PLANS which could see job losses at British Airways' facility in Blackwood have been called an "absolute body blow”.

BA has revealed that staff at its interiors plant at Hawtin Park in Blackwood will be part of a 45-day consultation period, with fears that more than 1,000 jobs could be lost across south Wales, such is the plight of the aviation industry during the pandemic.

The process will include workers at the maintenance facility at Cardiff Airport, which employs more than 650 people, and the avionic engineering site at Llantrisant.

The purpose-built Blackwood site produces cabin and safety equipment for airlines, but with a huge slump in airline traffic there are real fears that hundreds of workers will be laid off.

Islwyn's MP Chris Evans and Member of the Senedd (MS) Rhianon Passmore have called for an urgent meeting with the Welsh Government's transport and economy minister Ken Skates over the plans.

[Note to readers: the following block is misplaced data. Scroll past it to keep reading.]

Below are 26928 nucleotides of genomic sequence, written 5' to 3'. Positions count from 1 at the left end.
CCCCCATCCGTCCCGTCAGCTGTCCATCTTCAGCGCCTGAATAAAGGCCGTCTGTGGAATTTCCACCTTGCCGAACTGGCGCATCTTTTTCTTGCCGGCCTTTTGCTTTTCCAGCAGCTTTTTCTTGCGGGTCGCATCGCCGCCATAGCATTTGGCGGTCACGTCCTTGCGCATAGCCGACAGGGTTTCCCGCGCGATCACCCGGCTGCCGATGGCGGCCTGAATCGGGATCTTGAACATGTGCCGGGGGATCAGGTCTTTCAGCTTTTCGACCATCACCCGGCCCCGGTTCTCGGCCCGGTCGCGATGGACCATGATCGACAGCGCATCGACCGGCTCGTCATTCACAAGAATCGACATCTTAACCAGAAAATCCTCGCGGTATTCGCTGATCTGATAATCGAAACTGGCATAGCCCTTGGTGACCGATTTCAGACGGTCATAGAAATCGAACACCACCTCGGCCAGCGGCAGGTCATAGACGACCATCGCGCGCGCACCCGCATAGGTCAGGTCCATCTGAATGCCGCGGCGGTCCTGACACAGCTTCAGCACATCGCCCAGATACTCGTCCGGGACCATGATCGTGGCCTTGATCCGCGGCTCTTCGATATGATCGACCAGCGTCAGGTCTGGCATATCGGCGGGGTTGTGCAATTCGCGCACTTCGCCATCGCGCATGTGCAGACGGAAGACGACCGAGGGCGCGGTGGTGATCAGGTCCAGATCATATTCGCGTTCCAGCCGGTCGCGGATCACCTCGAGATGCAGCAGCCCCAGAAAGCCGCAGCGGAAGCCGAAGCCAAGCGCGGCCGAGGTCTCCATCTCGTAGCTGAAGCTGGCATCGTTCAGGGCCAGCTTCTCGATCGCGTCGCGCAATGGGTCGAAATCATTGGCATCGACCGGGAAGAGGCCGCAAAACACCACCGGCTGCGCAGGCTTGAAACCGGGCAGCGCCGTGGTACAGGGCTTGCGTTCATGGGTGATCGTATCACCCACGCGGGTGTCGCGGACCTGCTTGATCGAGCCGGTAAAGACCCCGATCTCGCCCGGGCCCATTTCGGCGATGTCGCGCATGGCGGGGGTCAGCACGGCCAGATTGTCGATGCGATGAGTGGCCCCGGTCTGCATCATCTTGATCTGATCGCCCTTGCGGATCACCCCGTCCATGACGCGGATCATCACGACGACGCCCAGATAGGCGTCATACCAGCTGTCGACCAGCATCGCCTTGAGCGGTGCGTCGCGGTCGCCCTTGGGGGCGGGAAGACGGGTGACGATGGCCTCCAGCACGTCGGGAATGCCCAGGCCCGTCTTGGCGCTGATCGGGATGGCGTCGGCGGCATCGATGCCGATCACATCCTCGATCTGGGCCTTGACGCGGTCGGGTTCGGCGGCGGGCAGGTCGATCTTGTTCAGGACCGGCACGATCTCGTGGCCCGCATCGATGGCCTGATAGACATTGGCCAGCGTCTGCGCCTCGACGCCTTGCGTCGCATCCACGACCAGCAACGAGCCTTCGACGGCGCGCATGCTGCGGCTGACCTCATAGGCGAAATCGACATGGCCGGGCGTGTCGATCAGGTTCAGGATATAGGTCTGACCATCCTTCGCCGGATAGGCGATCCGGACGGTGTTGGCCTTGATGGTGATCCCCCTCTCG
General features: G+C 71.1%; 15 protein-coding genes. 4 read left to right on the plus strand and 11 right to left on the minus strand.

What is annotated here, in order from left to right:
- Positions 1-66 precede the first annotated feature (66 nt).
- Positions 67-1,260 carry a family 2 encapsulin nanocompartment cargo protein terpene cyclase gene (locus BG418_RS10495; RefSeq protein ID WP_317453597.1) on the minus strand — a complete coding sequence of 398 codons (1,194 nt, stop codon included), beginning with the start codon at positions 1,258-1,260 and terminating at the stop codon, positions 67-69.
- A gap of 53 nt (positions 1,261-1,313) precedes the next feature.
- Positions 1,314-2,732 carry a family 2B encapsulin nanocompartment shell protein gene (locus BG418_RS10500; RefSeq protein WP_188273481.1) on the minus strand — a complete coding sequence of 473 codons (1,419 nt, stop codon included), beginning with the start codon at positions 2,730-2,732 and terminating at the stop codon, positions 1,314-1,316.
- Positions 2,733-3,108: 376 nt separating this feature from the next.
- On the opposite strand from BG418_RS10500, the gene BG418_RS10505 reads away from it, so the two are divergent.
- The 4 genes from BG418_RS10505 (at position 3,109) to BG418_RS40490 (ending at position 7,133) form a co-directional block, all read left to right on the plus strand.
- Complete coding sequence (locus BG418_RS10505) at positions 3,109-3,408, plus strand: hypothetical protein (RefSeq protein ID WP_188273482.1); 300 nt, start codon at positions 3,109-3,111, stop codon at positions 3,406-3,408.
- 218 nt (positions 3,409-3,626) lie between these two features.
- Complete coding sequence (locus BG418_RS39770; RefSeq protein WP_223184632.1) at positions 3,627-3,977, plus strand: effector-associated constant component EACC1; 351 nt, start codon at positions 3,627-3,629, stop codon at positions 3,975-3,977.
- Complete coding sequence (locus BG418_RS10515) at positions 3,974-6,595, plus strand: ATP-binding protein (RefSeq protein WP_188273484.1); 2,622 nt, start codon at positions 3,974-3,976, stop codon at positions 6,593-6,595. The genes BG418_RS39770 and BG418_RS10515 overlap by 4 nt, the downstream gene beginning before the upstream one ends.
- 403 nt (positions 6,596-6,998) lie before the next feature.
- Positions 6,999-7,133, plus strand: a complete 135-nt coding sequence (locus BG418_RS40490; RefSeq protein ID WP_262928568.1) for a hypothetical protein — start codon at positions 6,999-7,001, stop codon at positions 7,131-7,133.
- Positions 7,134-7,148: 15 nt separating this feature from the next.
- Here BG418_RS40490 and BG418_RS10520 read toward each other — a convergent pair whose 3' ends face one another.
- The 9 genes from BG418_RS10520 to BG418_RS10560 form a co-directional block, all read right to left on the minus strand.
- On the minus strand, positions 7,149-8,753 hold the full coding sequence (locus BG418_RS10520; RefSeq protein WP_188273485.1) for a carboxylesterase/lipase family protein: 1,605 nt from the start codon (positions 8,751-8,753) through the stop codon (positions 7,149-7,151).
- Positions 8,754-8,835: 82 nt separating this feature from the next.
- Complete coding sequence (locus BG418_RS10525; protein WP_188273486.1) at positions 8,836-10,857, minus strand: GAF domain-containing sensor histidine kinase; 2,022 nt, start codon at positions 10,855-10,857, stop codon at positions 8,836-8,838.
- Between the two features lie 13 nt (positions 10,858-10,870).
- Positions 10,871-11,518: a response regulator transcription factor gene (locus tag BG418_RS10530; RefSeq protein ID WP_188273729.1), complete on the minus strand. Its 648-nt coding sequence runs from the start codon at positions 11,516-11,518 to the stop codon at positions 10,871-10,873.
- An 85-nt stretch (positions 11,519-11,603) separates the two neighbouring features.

Ms Passmore said: “This is a very premature decision at a time where BA needed to pause and reflect on the situation their workers’ already find themselves in.

“Many of those who work at the Blackwood site are currently furloughed, and the whole point of that is that you have a job to go back to.


“You can’t ‘consult’ a workforce that is furloughed. Some of the employees will not have the technological means to do that. It is very questionable for a company that has so many resources.

“The impact this will have on Islwyn is devastating. There are so many supply chains in the constituency that serve the site.”

Mr Evans slammed the timing of the announcement and said he is seeking an urgent meeting with the company.

"It is an absolute body blow, that could not have come at a worse time for the people who work at the Blackwood site," he said.

Plaid Cymru shadow minister for economy and transport Helen Mary Jones said the news is “deeply concerning”, and said questions need to be asked around “Covid-proofing companies”.

“The UK and Welsh Governments must respond to this news by protecting these workers, it is no fault of theirs that their jobs are on the line.

“This threat of a large-scale loss of jobs in Wales illustrates the benefit of establishing an emergency universal basic income.

“There needs to be a safety net in place for these workers, others like them, and for those who are slipping through the cracks when it comes to support.”